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I have a vec_A that stores instances of class A as: vec_A.push_back(A());

I want to remove some elements in the vector at a later stage and have two questions: a) The element is deleted as: vec_A.erase(iterator) Is there any additional code I need to add to make sure that there is no memory leak? .

b) Assume that condition if(num <5) is if num is among a specific numberList. Given this, is there a better way to delete the elements of a vector than what I am illustrating below?

#include<vector>
#include<stdio.h>
#include<iostream>

class A {
      public:

             int getNumber();            
             A(int val);
             ~A(){};
      private:
              int num;
};

A::A(int val){
         num = val;
         };

int A::getNumber(){
    return num;
};

int main(){


    int i  =0;
    int num;
    std::vector<A> vec_A;
    std::vector<A>::iterator iter;

          for ( i = 0; i < 10; i++){
              vec_A.push_back(A(i));
          }
          iter = vec_A.begin();

          while(iter != vec_A.end()){
              std::cout <<  "\n --------------------------";
              std::cout <<  "\n Size before erase =" << vec_A.size();
              num = iter->getNumber() ;
              std::cout <<  "\n num = "<<num;
              if (num < 5){
                      vec_A.erase(iter);
                      }
              else{
                   iter++;
                   }

              std::cout <<  "\n size after erase =" << vec_A.size();
          }        


    std::cout << "\nPress RETURN to continue...";
    std::cin.get();

    return 0;
}
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2 Answers 2

up vote 4 down vote accepted

a) The element is deleted as: vec_A.erase(iterator) Is there any additional code I need to add to make sure that there is no memory leak? .

Yes, that's all you need to do. There will be no memory leak. Since you didn't allocate yoour object on heap, when you did vec_A.push_back(A()) a new object is copied into the vector. When you do erase, vector will take care of deleting the elements.

Assume that condition if(num <5) is if num is among a specific numberList. Given this, is there a better way to delete the elements of a vector than what I am illustrating below?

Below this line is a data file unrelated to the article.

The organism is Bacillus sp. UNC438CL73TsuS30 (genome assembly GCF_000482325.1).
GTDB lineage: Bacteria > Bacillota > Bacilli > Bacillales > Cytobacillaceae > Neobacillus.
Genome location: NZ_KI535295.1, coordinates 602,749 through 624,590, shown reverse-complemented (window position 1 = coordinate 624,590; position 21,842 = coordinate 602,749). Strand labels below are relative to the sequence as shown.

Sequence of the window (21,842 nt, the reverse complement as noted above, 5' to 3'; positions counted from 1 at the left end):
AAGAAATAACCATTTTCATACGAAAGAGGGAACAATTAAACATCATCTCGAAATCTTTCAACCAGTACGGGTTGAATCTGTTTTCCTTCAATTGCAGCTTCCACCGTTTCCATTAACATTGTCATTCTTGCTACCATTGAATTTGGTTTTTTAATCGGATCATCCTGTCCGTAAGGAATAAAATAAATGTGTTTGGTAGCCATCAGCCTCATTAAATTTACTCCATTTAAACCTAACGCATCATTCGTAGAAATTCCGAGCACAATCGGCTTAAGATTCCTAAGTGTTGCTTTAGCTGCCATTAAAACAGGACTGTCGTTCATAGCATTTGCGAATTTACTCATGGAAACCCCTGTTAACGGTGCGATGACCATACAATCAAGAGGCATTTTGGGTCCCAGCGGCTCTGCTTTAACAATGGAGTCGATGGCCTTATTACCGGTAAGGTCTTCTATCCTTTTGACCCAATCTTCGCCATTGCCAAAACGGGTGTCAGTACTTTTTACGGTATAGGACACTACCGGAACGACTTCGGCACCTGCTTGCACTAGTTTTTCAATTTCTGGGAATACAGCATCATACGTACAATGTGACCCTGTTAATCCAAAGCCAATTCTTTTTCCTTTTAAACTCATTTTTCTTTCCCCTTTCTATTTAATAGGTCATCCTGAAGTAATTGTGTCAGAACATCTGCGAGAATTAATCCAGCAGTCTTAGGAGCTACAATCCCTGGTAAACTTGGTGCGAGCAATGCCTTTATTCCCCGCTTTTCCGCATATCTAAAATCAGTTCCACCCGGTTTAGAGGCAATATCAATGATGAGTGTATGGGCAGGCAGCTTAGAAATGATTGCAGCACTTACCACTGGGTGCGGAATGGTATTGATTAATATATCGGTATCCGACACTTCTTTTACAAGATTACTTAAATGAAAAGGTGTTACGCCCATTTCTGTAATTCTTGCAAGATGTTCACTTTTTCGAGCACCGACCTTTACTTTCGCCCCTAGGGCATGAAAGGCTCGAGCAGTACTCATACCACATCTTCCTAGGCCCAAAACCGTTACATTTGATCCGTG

Yes, you can remove/erase idiom. This is an example:

 class A
{
public:
    A(int n) : m_n(n)
    {
    }

    int get() const
    {
        return m_n;
    }
private:
    int m_n;
};

bool lessThan9(const A& a)
{
    return a.get() < 9;
}

//Or if you want for a generic number
struct Remover : public std::binary_function<A,int,bool>
{
public:
    bool operator()(const A& a, int n)const
    {
        return a.get() < n;
    }
};

int main()
{
    std::vector<A> a;
    a.push_back(A(10));
    a.push_back(A(8));
    a.push_back(A(11));
    a.push_back(A(3));

    a.erase(std::remove_if(a.begin(), a.end(), lessThan9), a.end());

    //Using the user-defined functor
    a.erase(std::remove_if(a.begin(), a.end(), std::bind2nd(Remover(), 9)), a.end());

    return 0;
}
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1  
Why not just a.erase(std::remove_if(a.begin(), a.end(), lessThan9), a.end()); –  Andreas Brinck Apr 30 '10 at 9:33
    
Thanks Naveen! This is very useful. .Also, thanks to Andreas for the additional comment I think Naveen has updated his code –  memC Apr 30 '10 at 9:55

1) Resource handling is done by the class itself. The destructor of a class is responsible to ensure that there is no memory leak.

2) Removing elements from a vector is best done back-to-front:

for (std::vector<A>::reverse_iterator it = vec_A.rend(); it != vec_A.rbegin(); --it)
{
  if (it->getNumber() < 5) {vec_A.erase(it.base());}
}
share|improve this answer
    
this (earasing from back to front) is useful to know, although I don't always have condition if ( num <5) . –  memC Apr 30 '10 at 9:56
    
I don't see why you think removing back-to-front is significantly better. It's best done with the "remove-erase" idiom (which makes the whole operation single-pass). –  UncleBens Apr 30 '10 at 9:57
    
The disadvantage of the remove-erase idiom is the need for a predicate. I don't like having to write a function lessThan5 just for one erase. Having said that, remove-erase is my idiom of choice if the predicate already exists or can be reused (or if I have lambdas). –  Michael Ulm Apr 30 '10 at 10:28

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